We have a fallacy here similar to what I have previously demonstrated. But let’s look at Genesis 2:24, just to be sure,

 Therefore a man shall leave his father and his mother and hold fast to his wife, and they shall become one flesh.(ESV)

Immediately, if one sees the word “therefore” we should pause and ask the question, “what is it there for?” The reason that it is important to ask that question is because when it is used it is signaling the conclusion of an argument. The writer of the account in Genesis is drawing a conclusion from what has  come before. So, she is once again misrepresenting the text. So, what came before this statement? The creation of the woman who was then “brought (v22)” to the man, the Hebrew word can be used to describe the presentation of a bride. So, her demand of an explicit command or ordinance is simply irrelevant in the place of what is implicit in the presentation.

She closes her post with this,

When I hear someone say she only believes in “biblical marriage,” my knee-jerk reaction is to want to ask her which version she is referring to. I also find myself wanting to remind her that love is never discussed as foundational to marriage. Thus, while same-sex marriage is not endorsed in the Bible, neither is a loving, mutually agreed upon union of a man and woman.

I just, oh boy, face palmed. If her “knee-jerk reaction” is to ask “which version”, she simply hasn’t paid attention. Jesus, in Matthew 19, said,

“Have you not read that he who created them from the beginning made them male and female, and said, ‘Therefore a man shall leave his father and his mother and hold fast to his wife, and the two shall become one flesh’? So they are no longer two but one flesh. What therefore God has joined together, let not man separate.”(Matthew 19:4-6, ESV)

Jesus, when answering a question about divorce drew from the very text (Genesis 2:24) she dismissed to make his argument for the nature of marriage, which is where the biblical concept that Paul draws from to make his arguments about marriage. Her assertion that a “loving, mutually agreed upon union of a man and a woman”,  is “not endorsed in the Bible” is equally and demonstrably fallacious:

 If anyone thinks that he is not behaving properly toward his betrothed, if his passions are strong, and it has to be, let him do as he wishes: let them marry…(1 Corinthians 7:36,ESV, emphasis added)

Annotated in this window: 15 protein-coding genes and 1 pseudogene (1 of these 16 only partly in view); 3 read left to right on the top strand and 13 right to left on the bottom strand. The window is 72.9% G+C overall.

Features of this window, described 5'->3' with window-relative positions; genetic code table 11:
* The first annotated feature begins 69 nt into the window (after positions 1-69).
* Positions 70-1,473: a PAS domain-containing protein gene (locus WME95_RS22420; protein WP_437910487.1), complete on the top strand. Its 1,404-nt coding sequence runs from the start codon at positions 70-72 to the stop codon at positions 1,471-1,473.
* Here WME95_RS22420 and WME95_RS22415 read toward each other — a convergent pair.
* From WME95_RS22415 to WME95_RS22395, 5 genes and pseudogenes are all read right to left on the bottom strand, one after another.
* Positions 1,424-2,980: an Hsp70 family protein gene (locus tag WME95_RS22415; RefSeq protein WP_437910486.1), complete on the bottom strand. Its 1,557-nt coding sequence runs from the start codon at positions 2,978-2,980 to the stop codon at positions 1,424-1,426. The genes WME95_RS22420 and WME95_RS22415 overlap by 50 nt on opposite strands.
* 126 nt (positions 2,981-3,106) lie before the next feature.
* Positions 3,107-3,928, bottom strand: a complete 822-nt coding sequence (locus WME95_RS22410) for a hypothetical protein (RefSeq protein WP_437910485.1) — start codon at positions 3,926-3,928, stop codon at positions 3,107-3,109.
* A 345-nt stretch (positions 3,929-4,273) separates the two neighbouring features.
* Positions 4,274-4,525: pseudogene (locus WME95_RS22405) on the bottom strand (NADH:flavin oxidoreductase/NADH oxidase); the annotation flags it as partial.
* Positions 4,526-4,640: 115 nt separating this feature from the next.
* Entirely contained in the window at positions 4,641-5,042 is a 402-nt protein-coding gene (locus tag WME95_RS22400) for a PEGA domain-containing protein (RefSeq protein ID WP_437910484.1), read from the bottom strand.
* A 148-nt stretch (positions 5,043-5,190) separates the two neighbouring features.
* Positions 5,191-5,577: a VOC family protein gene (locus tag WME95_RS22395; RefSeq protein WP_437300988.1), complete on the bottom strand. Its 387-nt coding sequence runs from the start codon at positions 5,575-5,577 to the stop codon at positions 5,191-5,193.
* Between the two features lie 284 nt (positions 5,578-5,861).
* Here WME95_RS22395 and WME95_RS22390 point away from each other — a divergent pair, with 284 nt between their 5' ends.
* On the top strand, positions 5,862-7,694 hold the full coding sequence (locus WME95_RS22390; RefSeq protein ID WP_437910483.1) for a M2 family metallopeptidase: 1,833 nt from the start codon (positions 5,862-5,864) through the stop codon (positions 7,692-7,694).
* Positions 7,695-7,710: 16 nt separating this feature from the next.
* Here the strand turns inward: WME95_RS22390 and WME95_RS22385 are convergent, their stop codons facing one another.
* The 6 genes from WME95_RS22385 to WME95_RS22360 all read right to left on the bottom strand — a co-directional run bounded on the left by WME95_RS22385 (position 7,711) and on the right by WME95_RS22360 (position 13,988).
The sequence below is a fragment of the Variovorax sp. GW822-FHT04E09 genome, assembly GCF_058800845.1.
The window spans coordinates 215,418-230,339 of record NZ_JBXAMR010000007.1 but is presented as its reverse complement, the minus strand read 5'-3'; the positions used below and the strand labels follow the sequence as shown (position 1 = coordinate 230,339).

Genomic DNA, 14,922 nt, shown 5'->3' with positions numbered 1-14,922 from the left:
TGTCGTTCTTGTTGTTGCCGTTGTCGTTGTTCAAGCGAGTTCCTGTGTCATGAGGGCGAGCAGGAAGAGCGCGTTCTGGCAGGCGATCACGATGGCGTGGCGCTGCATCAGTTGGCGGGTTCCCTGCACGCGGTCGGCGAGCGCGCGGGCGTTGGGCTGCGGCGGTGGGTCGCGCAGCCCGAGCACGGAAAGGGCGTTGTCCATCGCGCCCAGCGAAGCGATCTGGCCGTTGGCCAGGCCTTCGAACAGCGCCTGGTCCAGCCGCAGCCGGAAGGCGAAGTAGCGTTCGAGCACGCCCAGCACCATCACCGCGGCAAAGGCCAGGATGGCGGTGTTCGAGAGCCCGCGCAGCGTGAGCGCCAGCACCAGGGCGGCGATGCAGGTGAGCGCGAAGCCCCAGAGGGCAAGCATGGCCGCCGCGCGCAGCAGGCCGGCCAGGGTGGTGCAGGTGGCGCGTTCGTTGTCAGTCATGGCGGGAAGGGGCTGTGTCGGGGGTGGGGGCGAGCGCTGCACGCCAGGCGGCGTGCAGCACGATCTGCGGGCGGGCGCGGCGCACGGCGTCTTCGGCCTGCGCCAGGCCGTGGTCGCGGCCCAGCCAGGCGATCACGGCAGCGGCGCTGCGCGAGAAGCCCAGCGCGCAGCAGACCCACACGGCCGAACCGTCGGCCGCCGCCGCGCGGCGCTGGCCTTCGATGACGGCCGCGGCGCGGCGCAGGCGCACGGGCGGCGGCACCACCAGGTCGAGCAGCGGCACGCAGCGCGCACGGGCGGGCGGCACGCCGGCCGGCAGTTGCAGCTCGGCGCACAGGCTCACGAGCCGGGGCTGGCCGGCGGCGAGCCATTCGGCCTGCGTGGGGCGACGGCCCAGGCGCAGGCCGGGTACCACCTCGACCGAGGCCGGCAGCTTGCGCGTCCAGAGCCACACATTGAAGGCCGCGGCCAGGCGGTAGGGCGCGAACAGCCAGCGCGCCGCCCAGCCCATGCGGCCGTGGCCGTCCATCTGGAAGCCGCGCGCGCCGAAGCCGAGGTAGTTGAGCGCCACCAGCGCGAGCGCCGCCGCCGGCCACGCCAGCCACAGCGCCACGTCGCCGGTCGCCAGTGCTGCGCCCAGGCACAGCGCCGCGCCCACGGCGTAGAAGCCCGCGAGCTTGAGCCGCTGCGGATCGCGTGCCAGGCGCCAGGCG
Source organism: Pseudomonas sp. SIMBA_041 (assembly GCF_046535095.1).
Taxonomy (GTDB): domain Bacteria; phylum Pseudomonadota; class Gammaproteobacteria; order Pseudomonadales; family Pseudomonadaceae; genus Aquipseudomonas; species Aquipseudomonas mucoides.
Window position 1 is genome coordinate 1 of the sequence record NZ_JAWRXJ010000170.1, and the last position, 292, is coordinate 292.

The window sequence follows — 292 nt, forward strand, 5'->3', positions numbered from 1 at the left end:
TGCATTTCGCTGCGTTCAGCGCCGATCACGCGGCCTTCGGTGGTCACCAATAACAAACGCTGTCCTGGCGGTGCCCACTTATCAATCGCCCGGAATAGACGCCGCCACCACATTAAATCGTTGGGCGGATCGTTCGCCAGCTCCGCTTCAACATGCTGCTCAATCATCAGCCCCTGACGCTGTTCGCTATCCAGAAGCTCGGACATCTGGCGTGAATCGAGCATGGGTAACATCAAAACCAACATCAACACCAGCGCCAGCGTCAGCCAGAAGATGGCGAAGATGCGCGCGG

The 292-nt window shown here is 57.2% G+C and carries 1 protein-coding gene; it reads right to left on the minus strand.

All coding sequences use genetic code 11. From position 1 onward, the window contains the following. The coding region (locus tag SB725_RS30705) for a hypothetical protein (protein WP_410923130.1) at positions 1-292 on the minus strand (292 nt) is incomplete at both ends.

I find it hard to reason that by using the plural pronoun that there was not a degree of mutual agreement on their part given the context of all of Paul’s statements regarding marriage throughout his epistolary corpus.

Clearly, Ms. Bird has a demonstrable case of eisegesis, bringing her suppositions to the text and clearly, clearly misrepresenting it. Take this as a lesson that we can judge even those who claim to be scholars as lacking in scholarship.


  1. […] Back in 2015 I addressed this very argument, demonstrating rather conclusively that it confuses description with prescription, committing some of the very same errors in facts and reasoning that are found in the Obergefell decision. I can’t fault anyone for not knowing about these arguments, because I’m just a simple, country blogger with less than 300 followers (thank all of you very much, btw) who isn’t into self-promotion and who doesn’t generate much controversy, except in the com-boxes of other blogs. If anyone finds themselves confused about what “biblical marriage” is, please check the first link in this paragraph. […]

  2. Debating the soundness of Biblical claims is often not really the deciding factor when we make decisions about whether or not to believe in Jesus. There’s really no proof that booze, drugs and unprotected sex are good for us, yet we indulge in these kinds of things with passion and zest.

    We resist God mostly because we don’t want Him to spoil all our fun. We don’t want Him to deprive us of a good time. We don’t believe He can be trusted with our lives, our futures, our sex lives, our jobs and incomes, our ambitions. What we don’t see and never consider is how deeply He loves us and longs to satisfy our deepest longings. When, in reality, He knows us better than we know ourselves and remembers the dreams we once had about who we would become when we grew up. (He planted those dreams in our DNA.) To the extent that I resist His will, I fight becoming who I always really wanted to become.